Reason and invention: The cult of the Classical in British architecture 1500-2000

Dr David Oldfield

British ArchitectureThe seductive qualities of Classical architecture are difficult to resist. The great buildings of Ancient Greece, Rome and Renaissance Italy have long had a powerful hold on the British imagination, partly because of their associations with learned and dynamic civilisations. But the Classical style of architecture also appeals to the rational side of the mind through its emphasis on rule, order and proportion. Within these rational parameters, British architects from Sir Christopher Wren onwards have shown a remarkable ability to create inventive and highly decorative structures which appeal as much to the eye as they do to the mind.

From its ornate beginnings c.1500 to post-modern pastiches, our course will chart the development of the Classical style in Britain.  Emphasis will be placed on site visits to the many outstanding Classical buildings in Cambridge. Sir Christopher Wren, one of the greatest of all classical-style architects, designed three buildings in Cambridge, including his earliest known project, Pembroke College Chapel, and his sublime Library at Trinity College.  A highlight of the course will be an excursion to London to explore its astonishing variety of 18th and early 19th century buildings. Individual investigations and group discussions will be combined to further the understanding and enjoyment of the buildings we visit. These visits will be supplemented by classroom sessions which will explore the historic context and comparative material.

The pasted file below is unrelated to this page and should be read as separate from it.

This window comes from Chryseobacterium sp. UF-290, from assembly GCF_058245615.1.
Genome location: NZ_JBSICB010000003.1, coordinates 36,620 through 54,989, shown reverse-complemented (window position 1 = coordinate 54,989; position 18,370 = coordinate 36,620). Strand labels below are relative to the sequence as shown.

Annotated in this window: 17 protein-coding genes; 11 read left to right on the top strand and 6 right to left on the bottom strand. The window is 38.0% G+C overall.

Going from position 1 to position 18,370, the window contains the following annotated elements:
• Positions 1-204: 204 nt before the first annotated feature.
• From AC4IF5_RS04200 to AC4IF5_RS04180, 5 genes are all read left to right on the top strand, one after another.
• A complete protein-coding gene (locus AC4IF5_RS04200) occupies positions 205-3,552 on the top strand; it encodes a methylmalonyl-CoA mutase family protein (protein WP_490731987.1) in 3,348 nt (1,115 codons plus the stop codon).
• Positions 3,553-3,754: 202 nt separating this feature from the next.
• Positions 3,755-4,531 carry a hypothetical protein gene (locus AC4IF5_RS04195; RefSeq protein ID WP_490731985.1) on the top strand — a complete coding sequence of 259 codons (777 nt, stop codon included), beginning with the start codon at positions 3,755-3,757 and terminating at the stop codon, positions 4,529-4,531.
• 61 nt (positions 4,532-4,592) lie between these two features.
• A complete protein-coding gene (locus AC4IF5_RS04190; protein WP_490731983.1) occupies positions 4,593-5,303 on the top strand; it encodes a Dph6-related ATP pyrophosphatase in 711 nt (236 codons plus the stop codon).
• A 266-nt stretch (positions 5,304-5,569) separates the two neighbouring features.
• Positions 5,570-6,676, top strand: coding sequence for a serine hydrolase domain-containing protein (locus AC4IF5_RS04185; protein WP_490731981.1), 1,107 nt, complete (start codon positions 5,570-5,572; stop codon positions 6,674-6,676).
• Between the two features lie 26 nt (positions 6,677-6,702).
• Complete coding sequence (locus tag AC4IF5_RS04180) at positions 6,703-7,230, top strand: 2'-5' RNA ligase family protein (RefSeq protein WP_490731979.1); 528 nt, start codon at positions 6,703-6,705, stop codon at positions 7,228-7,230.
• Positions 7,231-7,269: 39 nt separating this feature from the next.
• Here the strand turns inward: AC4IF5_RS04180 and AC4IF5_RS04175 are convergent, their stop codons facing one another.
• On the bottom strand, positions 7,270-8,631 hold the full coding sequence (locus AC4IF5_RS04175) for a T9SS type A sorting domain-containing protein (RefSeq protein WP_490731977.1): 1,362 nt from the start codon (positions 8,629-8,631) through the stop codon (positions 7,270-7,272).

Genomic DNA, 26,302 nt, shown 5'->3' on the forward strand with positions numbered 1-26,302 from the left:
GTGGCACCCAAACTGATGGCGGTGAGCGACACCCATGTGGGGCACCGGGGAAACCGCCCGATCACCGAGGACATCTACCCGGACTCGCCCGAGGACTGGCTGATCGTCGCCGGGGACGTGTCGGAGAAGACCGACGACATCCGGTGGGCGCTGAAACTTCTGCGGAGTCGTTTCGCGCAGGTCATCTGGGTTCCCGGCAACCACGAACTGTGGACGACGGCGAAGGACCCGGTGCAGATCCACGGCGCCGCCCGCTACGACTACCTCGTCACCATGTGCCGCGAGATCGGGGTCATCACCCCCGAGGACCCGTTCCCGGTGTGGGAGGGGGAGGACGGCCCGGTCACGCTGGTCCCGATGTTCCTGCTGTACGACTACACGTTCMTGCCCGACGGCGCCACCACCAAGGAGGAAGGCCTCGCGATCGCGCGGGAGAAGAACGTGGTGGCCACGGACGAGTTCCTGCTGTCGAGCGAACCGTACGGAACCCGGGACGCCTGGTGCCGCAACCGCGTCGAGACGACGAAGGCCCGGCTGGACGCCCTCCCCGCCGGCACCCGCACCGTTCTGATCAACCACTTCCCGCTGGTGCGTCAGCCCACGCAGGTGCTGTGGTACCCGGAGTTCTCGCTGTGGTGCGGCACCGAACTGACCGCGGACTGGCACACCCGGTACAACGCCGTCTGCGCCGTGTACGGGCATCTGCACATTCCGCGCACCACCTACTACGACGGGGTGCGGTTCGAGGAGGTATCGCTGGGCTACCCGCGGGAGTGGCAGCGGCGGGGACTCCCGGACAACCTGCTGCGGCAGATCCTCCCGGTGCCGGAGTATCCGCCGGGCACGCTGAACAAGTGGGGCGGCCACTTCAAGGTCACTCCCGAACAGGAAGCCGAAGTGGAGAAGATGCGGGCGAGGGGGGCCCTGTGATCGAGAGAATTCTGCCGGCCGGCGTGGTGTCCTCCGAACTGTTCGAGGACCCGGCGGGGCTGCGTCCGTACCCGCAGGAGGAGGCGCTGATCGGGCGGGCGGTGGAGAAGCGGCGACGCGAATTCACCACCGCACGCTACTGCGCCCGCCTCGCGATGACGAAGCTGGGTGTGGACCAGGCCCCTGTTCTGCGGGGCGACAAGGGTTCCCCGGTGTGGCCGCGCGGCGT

This course is aimed at: Students from any discipline with an interest in Classical Architecture. If you’re interested in this course, you might also like to consider taking The Development of the City from 1890 to 1990, or From the Battle of the Styles to High Modernism: The Making of the Modern Movement in Architecture 1890-1941.

Pre-requisite knowledge required: None.

Transferable skills: Academic writing, visual and critical analysis.


Strongly recommended, but not mandatory

  • J. Summerson, The Classical Language of Architecture (London, 1993)
  • J. Summerson, Architecture in Britain 1530-1830 (Pelican History of Art, 1993)
  • J. Stevens Curl, Classical Architecture – an introduction to its vocabulary and essentials (London, 1992)
  • R. Wittkower, Palladio and English Palladianism (London, 1977)
  • T. Rawle, Cambridge Architecture (London, 1985)


1 Final Essay (2,500-3,000 words): 50%

1 Final Exam: 50%

Lecture Hours: 12 x 1 hour 15 minutes (total 15 hours)

Seminar Hours: 8 x 1 hour 15 minutes (total 10 hours)